Kagawa doesn’t pull any punches with this novel, you’re thrown in the deep end with the Japanese culture and terminology, and I absolutely loved that! I did regularly have to check back to the glossary to remember what things meant, and for that reason, it took me a while to find my flow with this novel, but once it clicked I had so much fun! I loved learning new words and discovering things I’d never heard of before such as sake (an alcoholic drink) and obi (a fabulous style of sash many of the characters wear), and it made me wish that I had a better capacity for learning languages! I would say, despite some graphic bloody scenes, that Shadow of the Fox reads slightly more towards the middle-grade YA scale to me, but that didn’t stop me from really enjoying it!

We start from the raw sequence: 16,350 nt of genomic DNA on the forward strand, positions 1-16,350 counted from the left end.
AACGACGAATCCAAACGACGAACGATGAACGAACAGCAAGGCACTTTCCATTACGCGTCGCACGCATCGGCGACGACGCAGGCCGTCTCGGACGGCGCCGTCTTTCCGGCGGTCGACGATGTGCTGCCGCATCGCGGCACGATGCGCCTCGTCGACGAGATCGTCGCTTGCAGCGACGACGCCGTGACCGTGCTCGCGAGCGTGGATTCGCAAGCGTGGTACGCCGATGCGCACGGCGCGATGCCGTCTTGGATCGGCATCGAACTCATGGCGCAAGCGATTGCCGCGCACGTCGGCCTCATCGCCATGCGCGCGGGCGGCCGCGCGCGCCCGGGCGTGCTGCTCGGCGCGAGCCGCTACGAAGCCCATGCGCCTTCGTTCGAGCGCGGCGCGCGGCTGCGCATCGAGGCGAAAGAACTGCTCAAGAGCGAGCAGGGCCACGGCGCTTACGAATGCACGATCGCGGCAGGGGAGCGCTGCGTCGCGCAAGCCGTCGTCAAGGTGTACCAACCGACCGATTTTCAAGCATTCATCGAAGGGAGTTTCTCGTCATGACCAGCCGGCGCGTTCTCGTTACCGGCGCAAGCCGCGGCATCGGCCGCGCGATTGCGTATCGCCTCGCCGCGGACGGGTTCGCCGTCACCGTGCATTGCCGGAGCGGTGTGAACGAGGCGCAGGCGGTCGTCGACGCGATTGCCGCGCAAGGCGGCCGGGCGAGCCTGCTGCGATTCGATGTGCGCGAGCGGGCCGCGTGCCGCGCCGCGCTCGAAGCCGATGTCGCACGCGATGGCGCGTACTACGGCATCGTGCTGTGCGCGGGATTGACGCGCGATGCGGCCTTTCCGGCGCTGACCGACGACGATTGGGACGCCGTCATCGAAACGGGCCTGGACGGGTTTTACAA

The best part of this novel by far was the mythology. I loved learning about all the different creatures from Japanese folklore, from minor and major demons, tree spirts, gaki, evil spiders and centipedes – you name it, this book has it! I also really loved how each chapter was almost a self-contained fairytale in itself, where the characters would encounter a new form of evil and have to defeat it!
I felt the pacing of this novel was quite slow, but I found myself enjoying it more and more as it went along and I became emotionally invested. The novel mainly follows Yumeko and Kage Tatsumi traveling; I think some readers will absolutely love this and others will find it frustrating because they will have to read all the way to the end before they consider the story to have ‘really started’, however, this book is all about the journey, the people, and the action-packed adventures along the way. Shadow of the Fox actually kind of reminded me of a Japanese style Wizard of Oz because as Yumeko journeyed, she kept picking up new colourful and quirky characters!